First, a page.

Like many photographers, I work on personal projects that don’t necessarily lead to financial gain or have any relation to my regular, paid work. It’s been a couple months since I posted anything from my most recent project, so I’ll reintroduce it.
“Things I’m Throwing Out” is my documentation of all this stuff I’ve accumulated over years and had troubling getting rid of. I recently realized that the reason I hang on to this stuff is because I like seeing the items and remembering the stories behind them. So I’m photographing these mementos, writing little stories about them, and then periodically posting each item on this blog. Then I’ll donate or throw out the stuff. I don’t exactly aim to become a minimalist. I just want to stop lugging around boxes and boxes of random belongings whenever I move (for the record: 20 times since graduating from undergrad, seven of those times to other countries).
Item #4: Cassette tapes and metal suitcase
One of my earliest memories related to music is sitting outside with my family’s portable tape player and listening to a Kenny Rogers tape over and over to memorize all the song lyrics. My favorite was “Lucille,” the song about the woman with “four hundred children and a crop in the field.” I always wondered about those “four hundred children.” What house would be big enough for them? How did they get around? Did they have to share all their toys? (The correct lyric is “four hungry children.” But I wasn’t the only one who heard it wrong!)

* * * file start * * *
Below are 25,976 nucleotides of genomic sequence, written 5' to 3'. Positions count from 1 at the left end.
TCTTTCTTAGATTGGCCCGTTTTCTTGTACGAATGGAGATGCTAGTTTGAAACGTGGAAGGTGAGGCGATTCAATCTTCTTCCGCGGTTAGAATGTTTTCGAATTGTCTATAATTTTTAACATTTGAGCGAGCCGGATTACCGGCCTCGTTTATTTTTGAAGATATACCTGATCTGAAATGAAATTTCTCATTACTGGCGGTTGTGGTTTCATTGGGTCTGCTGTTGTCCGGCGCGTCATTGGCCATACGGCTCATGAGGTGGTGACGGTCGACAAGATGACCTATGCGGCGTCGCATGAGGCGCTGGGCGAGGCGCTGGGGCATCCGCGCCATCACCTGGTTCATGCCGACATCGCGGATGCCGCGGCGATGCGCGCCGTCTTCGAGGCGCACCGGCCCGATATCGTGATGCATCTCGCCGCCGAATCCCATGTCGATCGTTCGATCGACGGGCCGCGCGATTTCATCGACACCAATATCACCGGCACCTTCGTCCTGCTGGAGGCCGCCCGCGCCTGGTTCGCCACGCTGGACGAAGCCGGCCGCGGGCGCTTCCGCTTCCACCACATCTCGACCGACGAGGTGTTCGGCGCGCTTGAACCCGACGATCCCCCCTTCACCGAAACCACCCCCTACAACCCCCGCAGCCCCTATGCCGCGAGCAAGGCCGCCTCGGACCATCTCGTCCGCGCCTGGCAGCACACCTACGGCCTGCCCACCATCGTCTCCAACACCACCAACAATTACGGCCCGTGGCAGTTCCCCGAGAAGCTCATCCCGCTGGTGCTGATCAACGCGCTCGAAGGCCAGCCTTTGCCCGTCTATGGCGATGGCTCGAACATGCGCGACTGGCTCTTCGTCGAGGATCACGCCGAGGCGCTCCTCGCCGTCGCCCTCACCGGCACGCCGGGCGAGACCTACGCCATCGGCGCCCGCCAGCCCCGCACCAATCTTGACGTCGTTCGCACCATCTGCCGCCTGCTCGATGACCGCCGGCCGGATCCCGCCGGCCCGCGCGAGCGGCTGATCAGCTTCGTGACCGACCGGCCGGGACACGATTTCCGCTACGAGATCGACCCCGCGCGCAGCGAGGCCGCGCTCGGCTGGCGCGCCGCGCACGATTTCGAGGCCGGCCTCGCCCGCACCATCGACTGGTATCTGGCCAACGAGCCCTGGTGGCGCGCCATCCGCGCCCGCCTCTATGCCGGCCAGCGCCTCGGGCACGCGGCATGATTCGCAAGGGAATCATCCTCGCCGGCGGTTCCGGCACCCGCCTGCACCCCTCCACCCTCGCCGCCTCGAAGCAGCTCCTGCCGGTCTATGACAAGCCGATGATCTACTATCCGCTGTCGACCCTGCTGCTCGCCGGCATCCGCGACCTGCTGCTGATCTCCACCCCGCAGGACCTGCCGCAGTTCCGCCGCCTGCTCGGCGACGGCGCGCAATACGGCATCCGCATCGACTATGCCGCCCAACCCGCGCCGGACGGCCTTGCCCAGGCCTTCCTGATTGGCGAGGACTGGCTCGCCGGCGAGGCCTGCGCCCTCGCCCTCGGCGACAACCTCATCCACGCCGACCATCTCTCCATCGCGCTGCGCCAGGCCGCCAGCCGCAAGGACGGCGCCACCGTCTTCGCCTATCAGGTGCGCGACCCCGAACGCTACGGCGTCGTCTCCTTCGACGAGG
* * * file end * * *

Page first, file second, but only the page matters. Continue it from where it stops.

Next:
I started accumulating cassette tapes around the time I memorized all those Kenny Rogers songs. First I bought a Madonna tape and then a Lisa Lisa and Cult Jam tape (pictured above). My sister and I made up dances to these tapes, listening to our favorite songs over and over, often having to rewind a little, hit play, fast forward a little, hit play, rewind again, hit play. You might remember how it was.
When I got this metal suitcase a couple years after I started buying music, I thought I’d use it as an actual suitcase. Turned out the weak clasp made it unpractical for that purpose. Then I realized the suitcase would be the perfect container for my cassettes. I toted my music collection to different houses my family lived in and to college, where my first roommate told me my Linda Ronstadt tape made her think of her mother.
It’s been years since I owned a tape player. Some of the cassettes in this suitcase I’ve rebought as CDs and then as digital tunes. It’s funny for me to look at all the music in this case and see how my tastes have and haven’t changed. There’s no Kenny Rogers in this suitcase because that was my Dad’s tape, but I still love the song “Lucille” and yes, I do have it in my iTunes. Sometimes I still sing “four hundred children” for old times’ sake.
When you’re in Lourdes, a Catholic pilgrimage site in southwestern France, every day is like Christmas – and not in an opening-presents-and-eating-chocolate-Santas kind of way. There are numerous masses, many praying pilgrims and a candlelight procession every night. My mom and I got these candle holders one night when we joined the evening procession.